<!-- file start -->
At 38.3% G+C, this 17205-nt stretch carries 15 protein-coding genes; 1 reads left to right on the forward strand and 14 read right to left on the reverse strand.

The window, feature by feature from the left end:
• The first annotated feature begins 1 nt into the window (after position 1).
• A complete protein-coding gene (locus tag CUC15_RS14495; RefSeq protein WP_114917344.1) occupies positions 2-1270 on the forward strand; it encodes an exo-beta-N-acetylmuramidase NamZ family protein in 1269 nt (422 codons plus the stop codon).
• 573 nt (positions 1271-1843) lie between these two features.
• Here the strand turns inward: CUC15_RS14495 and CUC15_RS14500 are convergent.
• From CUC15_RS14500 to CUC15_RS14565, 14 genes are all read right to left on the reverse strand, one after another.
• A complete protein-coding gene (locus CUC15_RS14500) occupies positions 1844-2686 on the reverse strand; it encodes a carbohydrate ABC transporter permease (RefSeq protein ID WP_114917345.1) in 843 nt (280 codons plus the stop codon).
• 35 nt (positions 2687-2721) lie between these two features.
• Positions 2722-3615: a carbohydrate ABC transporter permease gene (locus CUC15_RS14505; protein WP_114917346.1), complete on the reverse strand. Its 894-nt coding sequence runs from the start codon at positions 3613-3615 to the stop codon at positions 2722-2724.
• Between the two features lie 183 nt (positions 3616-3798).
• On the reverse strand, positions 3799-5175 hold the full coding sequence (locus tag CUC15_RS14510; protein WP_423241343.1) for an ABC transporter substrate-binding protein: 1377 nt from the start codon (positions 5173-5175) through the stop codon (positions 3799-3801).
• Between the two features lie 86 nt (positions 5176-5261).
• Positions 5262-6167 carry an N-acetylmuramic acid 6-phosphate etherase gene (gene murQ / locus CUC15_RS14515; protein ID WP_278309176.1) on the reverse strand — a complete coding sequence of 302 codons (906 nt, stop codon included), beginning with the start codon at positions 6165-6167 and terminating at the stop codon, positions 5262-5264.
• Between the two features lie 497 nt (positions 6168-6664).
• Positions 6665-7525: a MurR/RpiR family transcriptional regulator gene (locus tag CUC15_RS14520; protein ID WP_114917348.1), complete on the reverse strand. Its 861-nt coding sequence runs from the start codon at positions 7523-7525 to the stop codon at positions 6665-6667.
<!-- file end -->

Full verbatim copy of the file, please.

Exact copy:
At 38.3% G+C, this 17205-nt stretch carries 15 protein-coding genes; 1 reads left to right on the forward strand and 14 read right to left on the reverse strand.

The window, feature by feature from the left end:
• The first annotated feature begins 1 nt into the window (after position 1).
• A complete protein-coding gene (locus tag CUC15_RS14495; RefSeq protein WP_114917344.1) occupies positions 2-1270 on the forward strand; it encodes an exo-beta-N-acetylmuramidase NamZ family protein in 1269 nt (422 codons plus the stop codon).
• 573 nt (positions 1271-1843) lie between these two features.
• Here the strand turns inward: CUC15_RS14495 and CUC15_RS14500 are convergent.
• From CUC15_RS14500 to CUC15_RS14565, 14 genes are all read right to left on the reverse strand, one after another.
• A complete protein-coding gene (locus CUC15_RS14500) occupies positions 1844-2686 on the reverse strand; it encodes a carbohydrate ABC transporter permease (RefSeq protein ID WP_114917345.1) in 843 nt (280 codons plus the stop codon).
• 35 nt (positions 2687-2721) lie between these two features.
• Positions 2722-3615: a carbohydrate ABC transporter permease gene (locus CUC15_RS14505; protein WP_114917346.1), complete on the reverse strand. Its 894-nt coding sequence runs from the start codon at positions 3613-3615 to the stop codon at positions 2722-2724.
• Between the two features lie 183 nt (positions 3616-3798).
• On the reverse strand, positions 3799-5175 hold the full coding sequence (locus tag CUC15_RS14510; protein WP_423241343.1) for an ABC transporter substrate-binding protein: 1377 nt from the start codon (positions 5173-5175) through the stop codon (positions 3799-3801).
• Between the two features lie 86 nt (positions 5176-5261).
• Positions 5262-6167 carry an N-acetylmuramic acid 6-phosphate etherase gene (gene murQ / locus CUC15_RS14515; protein ID WP_278309176.1) on the reverse strand — a complete coding sequence of 302 codons (906 nt, stop codon included), beginning with the start codon at positions 6165-6167 and terminating at the stop codon, positions 5262-5264.
• Between the two features lie 497 nt (positions 6168-6664).
• Positions 6665-7525: a MurR/RpiR family transcriptional regulator gene (locus tag CUC15_RS14520; protein ID WP_114917348.1), complete on the reverse strand. Its 861-nt coding sequence runs from the start codon at positions 7523-7525 to the stop codon at positions 6665-6667.